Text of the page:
Creativity Starts in the Crib
“It is becoming increasingly clear through research on the brain, as well as in other areas of study, that childhood needs play. Play acts as a forward feed mechanism into courageous, creative, rigorous thinking in adulthood.”
Tina Bruce, Professor,
London Metropolitan University
Babies and young children express creativity through play and the use of simple symbols. Playing peek-a-boo is often the first game the baby learns. As the parent covers and uncovers her face with her hands, the baby learns to pretend that his parent has disappeared and then returned.
Suppose mother calls to her toddler, but he doesn’t answer. She hears giggling coming from behind the curtains. The child has decided to hide as a joke. Mother can laugh and show her surprise and admiration at the good trick he has played, or she can act angry and disapproving. A positive response will let him know that his creativity has been rewarded. A negative response will discourage him from creative thinking.
Ages 2 - 5: Creative Explorers. . .
When we think of creativity in preschoolers, we often think of paints or crayons, but for many children, creativity is first expressed through fantasy. Through playing “pretend,” they make the world closer to what they want it to be. They may have very vivid fantasies, and what an alarmed parent may characterize as a lie is actually an imaginative story the child has created.
A 3-year-old may announce that she wants spaghetti for breakfast. A 4-year-old will put together a very colorful outfit for school. These displays of creativity may be a bit annoying for parents, but creativity is essential for solving problems and coming up with fresh approaches to all kinds of situations. By the time children turn five, they know much more about everyday reality. As their thinking becomes more mature, they begin to approach life in a more logical way.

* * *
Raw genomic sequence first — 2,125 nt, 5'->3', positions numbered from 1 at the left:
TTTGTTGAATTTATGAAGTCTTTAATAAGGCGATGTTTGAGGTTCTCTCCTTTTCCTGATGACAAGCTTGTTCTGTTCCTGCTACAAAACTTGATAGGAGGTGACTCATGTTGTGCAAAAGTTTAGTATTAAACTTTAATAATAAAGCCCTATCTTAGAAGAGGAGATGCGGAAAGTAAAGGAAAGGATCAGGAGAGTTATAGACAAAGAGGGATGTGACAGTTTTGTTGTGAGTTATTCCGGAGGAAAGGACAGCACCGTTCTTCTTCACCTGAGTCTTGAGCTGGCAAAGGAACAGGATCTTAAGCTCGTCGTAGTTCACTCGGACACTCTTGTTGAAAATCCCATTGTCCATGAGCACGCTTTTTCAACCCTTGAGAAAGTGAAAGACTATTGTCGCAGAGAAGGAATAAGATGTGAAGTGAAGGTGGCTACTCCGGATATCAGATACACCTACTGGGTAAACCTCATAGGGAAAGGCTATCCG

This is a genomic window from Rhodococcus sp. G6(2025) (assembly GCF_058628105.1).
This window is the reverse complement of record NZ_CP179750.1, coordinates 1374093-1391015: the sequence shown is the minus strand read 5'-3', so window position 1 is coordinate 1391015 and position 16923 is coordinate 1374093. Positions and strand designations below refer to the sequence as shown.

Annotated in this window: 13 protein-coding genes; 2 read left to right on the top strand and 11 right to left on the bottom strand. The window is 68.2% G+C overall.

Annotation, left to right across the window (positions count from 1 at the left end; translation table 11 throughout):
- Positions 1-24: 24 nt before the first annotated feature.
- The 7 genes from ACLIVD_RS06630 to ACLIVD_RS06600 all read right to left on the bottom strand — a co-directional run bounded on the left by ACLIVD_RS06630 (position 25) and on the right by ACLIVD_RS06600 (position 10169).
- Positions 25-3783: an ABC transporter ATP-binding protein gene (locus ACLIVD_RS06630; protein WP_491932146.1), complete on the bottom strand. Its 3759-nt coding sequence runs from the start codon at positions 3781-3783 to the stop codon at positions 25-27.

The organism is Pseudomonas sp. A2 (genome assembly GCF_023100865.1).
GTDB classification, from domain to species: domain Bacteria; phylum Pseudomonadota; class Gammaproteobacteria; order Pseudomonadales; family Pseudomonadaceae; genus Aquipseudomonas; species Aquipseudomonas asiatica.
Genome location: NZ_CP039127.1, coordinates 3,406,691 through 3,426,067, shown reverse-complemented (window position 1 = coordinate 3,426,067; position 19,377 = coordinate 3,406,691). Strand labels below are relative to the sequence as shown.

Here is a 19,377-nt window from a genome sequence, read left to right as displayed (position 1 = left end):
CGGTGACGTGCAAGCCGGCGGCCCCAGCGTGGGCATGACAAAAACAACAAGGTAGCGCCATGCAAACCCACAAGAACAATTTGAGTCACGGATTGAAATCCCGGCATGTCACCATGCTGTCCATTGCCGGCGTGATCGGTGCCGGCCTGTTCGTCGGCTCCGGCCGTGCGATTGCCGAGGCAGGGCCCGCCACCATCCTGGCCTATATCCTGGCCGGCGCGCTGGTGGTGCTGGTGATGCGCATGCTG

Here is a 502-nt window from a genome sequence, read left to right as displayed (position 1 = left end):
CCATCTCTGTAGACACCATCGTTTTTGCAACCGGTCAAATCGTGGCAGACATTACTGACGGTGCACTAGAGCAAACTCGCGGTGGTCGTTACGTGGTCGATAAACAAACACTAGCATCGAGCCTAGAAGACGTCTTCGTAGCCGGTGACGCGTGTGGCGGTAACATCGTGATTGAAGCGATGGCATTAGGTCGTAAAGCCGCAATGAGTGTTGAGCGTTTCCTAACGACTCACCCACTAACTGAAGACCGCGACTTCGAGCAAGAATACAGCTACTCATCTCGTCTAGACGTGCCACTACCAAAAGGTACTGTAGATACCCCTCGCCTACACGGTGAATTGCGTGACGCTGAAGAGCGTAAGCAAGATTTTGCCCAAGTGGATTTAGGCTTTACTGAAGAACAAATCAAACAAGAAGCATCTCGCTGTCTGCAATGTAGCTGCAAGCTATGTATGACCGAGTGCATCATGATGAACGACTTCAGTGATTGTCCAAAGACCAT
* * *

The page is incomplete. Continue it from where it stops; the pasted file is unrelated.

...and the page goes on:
Ages 5-11: Keep it Going
By the time they start school, children may begin to lose touch with their inner world and creative impulses. As their brains become more complex, they gain the ability to think in logical terms. An 8-year-old will carefully color the sky blue and the grass green, seeking to be orderly and rational rather than colorful and expressive.
However, the creative self if still important to school-age children. Playing with action figures, dolls or drawing, may help a child express his emotions. As the child begins to differentiate herself from her parents, she may dream about what she wants to be when she grows up.
There are many ways for a child to express himself. He may enjoy experimenting with cooking or decorating his room. The specific method of self-expression is not important, but the creativity is.
Tips for Parents
- Acting playful with your baby invites the child to participate in an imaginative world.
- Offer a toddler simple toys or even household items which he can play with in a variety of ways.
- Keep art supplies close at hand.
- If your child creates an imaginary friend, don’t try to talk her out of it. This is a healthy way to try out different aspects of her personality.
- Encourage a variety of interests. Music, art and creative play need not be totally replaced by sports or homework.
- Suggest stimulating recreation. Help the child come up with alternatives to video games and television viewing.
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